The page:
I mentioned that there's a fourth pot of money. The June 2007 Vision 2025 monthly report shows that in February, $2,093,676.40 was transferred to the Cash Projects Trust Account, and in June, $45,961,778.85 -- pretty much the entire sales tax reserve being held in the county's accounts -- was transferred to the Cash Projects Trust Account. A memo included in one of the monthly reports says that this account is also being managed by BOk.

I still don't see a way to answer my five questions from the information available. If I were a County Commissioner or a member of the Vision 2025 Sales Tax Overview Committee, I would insist on putting that information together and updating it on a monthly basis to serve as Tulsa County's financial plan for the Vision 2025 program.

It looks to me that John Piercey, PMg, and BOk each possess different pieces of the puzzle, but that no one has actually put all of it together into a complete picture, a complete plan that would permit exploring different scenarios that would allow the use of Vision 2025 funds to complete the dams that were promised as a part of that package.

There's another aspect of this that needs to be explored, but it's late and I'm tired. I'll just point you in the general direction. On the front page of Piercey's summary are three columns: "Pre-Request," "Arena Increase," "Revised Totals." The difference between the first and third columns tell quite a story.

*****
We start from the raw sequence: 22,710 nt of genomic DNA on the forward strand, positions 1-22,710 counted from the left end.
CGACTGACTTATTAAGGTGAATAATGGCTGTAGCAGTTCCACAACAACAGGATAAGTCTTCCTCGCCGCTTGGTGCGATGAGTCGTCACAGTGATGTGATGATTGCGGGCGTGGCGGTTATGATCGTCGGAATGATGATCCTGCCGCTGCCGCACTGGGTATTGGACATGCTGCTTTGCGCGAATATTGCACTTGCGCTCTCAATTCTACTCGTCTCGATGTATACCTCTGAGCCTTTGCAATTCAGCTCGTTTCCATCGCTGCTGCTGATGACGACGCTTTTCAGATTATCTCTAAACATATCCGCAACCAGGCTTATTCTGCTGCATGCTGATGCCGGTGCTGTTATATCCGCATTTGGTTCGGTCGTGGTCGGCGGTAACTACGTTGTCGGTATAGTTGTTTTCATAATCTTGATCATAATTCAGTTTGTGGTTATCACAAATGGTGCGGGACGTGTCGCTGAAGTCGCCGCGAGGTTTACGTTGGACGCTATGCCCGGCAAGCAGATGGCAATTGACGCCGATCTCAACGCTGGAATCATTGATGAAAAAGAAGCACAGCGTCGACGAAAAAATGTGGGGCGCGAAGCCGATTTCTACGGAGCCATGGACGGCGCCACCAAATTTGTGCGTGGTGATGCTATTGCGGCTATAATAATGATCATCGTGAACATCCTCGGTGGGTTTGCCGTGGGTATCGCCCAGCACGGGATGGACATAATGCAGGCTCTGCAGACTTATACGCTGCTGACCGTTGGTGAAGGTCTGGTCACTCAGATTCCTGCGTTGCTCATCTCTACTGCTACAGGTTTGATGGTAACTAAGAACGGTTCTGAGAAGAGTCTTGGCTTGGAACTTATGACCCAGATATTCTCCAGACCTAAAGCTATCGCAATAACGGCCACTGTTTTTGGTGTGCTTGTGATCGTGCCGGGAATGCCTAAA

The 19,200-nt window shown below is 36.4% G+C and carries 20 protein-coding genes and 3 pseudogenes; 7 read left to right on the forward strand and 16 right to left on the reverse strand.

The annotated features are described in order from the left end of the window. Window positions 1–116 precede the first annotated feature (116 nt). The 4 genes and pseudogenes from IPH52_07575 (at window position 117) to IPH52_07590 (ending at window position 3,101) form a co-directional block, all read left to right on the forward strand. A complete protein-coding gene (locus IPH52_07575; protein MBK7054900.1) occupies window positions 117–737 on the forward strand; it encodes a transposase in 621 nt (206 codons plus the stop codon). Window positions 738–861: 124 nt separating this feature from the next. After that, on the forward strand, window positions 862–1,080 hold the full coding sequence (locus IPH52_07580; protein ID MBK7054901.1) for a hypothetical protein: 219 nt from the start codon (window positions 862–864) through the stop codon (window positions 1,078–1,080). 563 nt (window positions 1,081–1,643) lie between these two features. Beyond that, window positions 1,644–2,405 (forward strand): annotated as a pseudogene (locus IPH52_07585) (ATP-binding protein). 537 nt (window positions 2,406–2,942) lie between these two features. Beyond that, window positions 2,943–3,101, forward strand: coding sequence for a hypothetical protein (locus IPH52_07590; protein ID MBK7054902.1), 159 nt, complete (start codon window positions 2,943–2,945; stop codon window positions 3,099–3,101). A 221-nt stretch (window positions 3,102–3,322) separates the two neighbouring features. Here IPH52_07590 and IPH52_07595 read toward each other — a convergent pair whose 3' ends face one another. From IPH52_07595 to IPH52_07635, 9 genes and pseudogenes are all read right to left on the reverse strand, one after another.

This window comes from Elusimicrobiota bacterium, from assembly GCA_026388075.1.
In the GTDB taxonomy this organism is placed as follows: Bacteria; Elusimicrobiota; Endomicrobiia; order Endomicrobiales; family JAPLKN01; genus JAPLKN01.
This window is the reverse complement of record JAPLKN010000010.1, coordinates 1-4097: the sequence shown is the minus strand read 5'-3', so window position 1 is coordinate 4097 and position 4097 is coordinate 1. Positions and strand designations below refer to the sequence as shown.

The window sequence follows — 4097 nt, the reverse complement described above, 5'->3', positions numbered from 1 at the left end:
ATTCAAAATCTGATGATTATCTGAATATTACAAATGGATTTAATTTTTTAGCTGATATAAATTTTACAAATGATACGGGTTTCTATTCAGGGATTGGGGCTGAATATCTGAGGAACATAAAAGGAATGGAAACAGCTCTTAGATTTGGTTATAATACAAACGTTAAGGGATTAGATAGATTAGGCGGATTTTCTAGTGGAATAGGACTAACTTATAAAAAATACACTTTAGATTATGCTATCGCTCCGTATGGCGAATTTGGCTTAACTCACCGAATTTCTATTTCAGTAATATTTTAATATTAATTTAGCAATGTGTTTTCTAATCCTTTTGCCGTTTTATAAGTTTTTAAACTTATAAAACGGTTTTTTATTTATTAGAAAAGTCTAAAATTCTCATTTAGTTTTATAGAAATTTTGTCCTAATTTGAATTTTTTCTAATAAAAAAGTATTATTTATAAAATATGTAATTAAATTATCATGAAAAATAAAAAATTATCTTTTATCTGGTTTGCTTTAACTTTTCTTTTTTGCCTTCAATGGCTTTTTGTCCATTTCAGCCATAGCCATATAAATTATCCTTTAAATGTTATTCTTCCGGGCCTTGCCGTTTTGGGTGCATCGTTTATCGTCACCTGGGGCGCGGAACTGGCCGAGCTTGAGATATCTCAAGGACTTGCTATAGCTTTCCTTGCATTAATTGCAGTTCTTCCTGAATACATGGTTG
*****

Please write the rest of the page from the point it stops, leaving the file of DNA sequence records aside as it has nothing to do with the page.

Tulsa Community College's Forensic Team will debate the Tulsa County river tax today at noon at the Northeast Campus, Apache and Harvard, in the Room 1470 auditorium. Here are the details in a press release I received:

What: Debate over River Development - Local and Global impacts
When: Wednesday, September 19
Where: NE Campus- Large Auditorium (1470) at 12:00p.m.- 1:00p.m.
Who: TCC Forensics, Global Education, and Student Activities
Who is invited: Anyone interested in the Arkansas River debate. Please join us!
Light snacks provided